As Wimbledon approaches Strawberries take prime position.
Although 'home grown' Strawberries are available from Springtime until early Autumn, the peak production/consumption time has always been around this time (June/July) coinciding with Wimbledon!
At a recent East Kent Fruit Society event. EKFS members visited Hugh Lowe Farms at Barons Place, Mereworth.
Welcomed by Marion Regan (4th generation) and her daughter Amelia Maclean (5th generation) of the strawberry growing business started by Bernard Champion in 1893, EKFS members were taken by coach to three of the production sites in the locality.
Hugh Lowe Farms are a 5th generation family-owned business which has been growing soft fruit since 1893. Approximately five thousand tonnes of strawberries and 800 tonnes of raspberries and blackberries are grown from tunnelled production and from glass, with the balance of hectarage in arable crops, and environmental schemes. The main site is located in Mereworth with further production in Ightham and Eynsford.
Marketing through the growers' co-operative Berry Gardens Growers, they have supplied soft fruit to major supermarkets such as M&S and Waitrose since the mid 1970s.
They also have supplied all the strawberries eaten at Wimbledon for nearly 30 years and also support many local markets and community events.
Via Video Marion Regan introduces HUGH LOWE FARMS - Our Story SKIP ADS
Below: Tom Pearson
Marion introduced HLF Production Director Tom Pearson who explained the various processes used to produce circa 5,000 tonnes of Strawberries annually.
Tom said changes are ongoing. From initial use of peat growbags, HLF now use almost exclusively pots with coir substrate. Now with cost inflation impacting they re-use the substrate 2-3 times, sterilising some of the substrate.
Variety selection from Driscolls and the Strawberry Breeding Club at NIAB at EMR are trialled in HLF own trial plots, where data is gathered on fruit quality eg. appearance, size, taste, sweetness etc. Timing of harvest periods, yield and shelf life influencing future production strategy.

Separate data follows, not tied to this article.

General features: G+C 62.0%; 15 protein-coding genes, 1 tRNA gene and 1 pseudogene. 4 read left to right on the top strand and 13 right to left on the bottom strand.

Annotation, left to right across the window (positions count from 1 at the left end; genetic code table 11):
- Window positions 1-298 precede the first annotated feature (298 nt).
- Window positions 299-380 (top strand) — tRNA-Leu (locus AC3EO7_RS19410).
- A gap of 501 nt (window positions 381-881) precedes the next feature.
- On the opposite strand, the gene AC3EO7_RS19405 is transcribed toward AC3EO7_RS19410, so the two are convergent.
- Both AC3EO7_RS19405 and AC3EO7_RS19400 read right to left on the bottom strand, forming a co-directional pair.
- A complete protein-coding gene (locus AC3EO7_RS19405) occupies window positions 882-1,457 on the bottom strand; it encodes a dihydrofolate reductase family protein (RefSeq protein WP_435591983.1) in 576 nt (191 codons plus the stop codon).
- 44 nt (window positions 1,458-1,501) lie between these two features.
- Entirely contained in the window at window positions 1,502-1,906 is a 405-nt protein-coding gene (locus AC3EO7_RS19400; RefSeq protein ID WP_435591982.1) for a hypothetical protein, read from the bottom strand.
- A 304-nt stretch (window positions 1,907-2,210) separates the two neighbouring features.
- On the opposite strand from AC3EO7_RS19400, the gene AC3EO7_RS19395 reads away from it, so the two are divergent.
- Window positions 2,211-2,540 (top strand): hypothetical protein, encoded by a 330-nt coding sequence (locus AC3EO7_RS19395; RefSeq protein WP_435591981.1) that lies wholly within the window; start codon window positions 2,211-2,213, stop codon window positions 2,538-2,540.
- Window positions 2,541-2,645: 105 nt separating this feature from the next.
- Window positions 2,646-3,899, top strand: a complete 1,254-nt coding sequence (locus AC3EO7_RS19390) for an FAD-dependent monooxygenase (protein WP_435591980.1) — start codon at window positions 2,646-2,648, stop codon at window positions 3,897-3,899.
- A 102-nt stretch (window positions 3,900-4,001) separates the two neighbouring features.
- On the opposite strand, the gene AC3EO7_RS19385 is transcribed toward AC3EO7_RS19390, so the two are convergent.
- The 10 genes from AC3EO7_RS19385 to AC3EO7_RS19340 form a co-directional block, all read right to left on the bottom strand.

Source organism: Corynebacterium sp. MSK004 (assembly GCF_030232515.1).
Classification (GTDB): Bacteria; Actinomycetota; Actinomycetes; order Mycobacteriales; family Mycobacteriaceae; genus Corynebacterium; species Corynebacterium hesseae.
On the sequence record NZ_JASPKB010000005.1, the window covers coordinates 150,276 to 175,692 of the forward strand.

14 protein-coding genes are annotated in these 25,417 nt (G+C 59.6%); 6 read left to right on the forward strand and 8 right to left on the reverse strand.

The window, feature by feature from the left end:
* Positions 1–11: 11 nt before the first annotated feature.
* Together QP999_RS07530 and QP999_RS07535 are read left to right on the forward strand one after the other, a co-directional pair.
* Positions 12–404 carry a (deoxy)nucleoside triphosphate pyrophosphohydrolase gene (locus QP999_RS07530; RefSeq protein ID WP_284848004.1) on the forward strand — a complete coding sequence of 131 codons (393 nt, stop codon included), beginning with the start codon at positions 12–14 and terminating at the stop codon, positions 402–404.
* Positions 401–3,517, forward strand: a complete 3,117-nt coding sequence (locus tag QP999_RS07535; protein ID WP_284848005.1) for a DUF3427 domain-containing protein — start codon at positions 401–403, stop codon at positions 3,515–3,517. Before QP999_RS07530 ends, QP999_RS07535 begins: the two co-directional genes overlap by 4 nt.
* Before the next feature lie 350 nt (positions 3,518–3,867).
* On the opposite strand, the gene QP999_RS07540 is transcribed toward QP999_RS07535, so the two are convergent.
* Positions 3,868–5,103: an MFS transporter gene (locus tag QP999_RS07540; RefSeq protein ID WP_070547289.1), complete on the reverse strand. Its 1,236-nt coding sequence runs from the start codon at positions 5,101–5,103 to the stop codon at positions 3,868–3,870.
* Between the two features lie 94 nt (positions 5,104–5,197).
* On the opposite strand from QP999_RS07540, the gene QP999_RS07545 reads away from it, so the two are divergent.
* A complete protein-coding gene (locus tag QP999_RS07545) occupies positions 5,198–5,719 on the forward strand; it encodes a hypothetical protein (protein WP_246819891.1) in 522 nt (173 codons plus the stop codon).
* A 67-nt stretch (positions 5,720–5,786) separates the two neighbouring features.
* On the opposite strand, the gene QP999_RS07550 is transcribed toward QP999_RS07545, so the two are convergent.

Varieties are selected for flavour and market acceptability. They benefit from Berry Gardens' association with Driscolls and have grown their premium varieties for over 20 years. Using poly tunnels and different varieties, planting dates, plant types, pruning and husbandry techniques means they can pick fresh fruit from April- November.
Our first site visit was to see Robots picking strawberries.
Below: Table Top Strawberry growing and Pots with substrate
Below: left; part of the trial area and right; the table top system uses gutters to support the pots with substrate
Below: Tom Pearson addressing the 'many' visitors to EKFS Strawberry walk!
Below: A composite picture of (inset) Bernard Champion, Hugh Lowe, Marion and Jon Regan
Click on Video of Robot technology: ROBOT
Click on Hugh Lowe Farms Website for more information.
While on the theme of Strawberries & Cream, The English Apple Man and his wife visited Lower Ladysden 'Pick Your Own' and 'Farm Shop' at Winchett Hill near Goudhurst in Kent.
Below: Lower Ladysden Farm Shop - from back
Below: Lower Ladysden Farm Shop - INSIDE
Below: PYO customers with very high quality Raspberries
Quote from Lower Ladysden Website
"Lower Ladysden is a family-run farm which specialises in the production of fresh fruit and vegetables available for PYO or in our award-winning farm shop. We are lucky enough to be situated in the heart of the Kent countryside, just outside the picturesque village of Goudhurst and be blessed with the most stunning views, although we are biased!
The English Apple Man Comments: I had the pleasure of meeting Chris Kember circa 12 years ago when we were both on an Under 40's Fruit Group visit to Angers in France. During my visit to Lower Ladysden this week, Chris was away, but I met up with his brother (and partner) Steve Kember.
Over the last 50-60 years I have seen many PYO enterprises "come and go" - but this is a fine example of a top quality PYO and farm Shop enterprise. We enjoyed a lunch of Quiche with a salad which was superb. Although it was a Wednesday a steady stream of PYO customers were picking raspberries.
From our seat on the terrace the view past the tunnels with Strawberries, Raspberries, and Asparagus plantation extended to the North Downs at Linton in the distance.
Below: left; A view of the Raspberry tunnels and right; The North Downs near Linton can be seen with the Asparagus plantation below.
Below: left & right; Inside the farm shop
Below: left; two more images of inside the farm shop
Below: left; Inside the farm shop and right; Shannon who served us 'delicious' Raspberries
There is so much to enjoy at Lower Ladysden, a visit to the website will give potential visitors a good idea of produce available.
Click on: LOWER LADYSDEN FARM
That is all for this week
The English Apple Man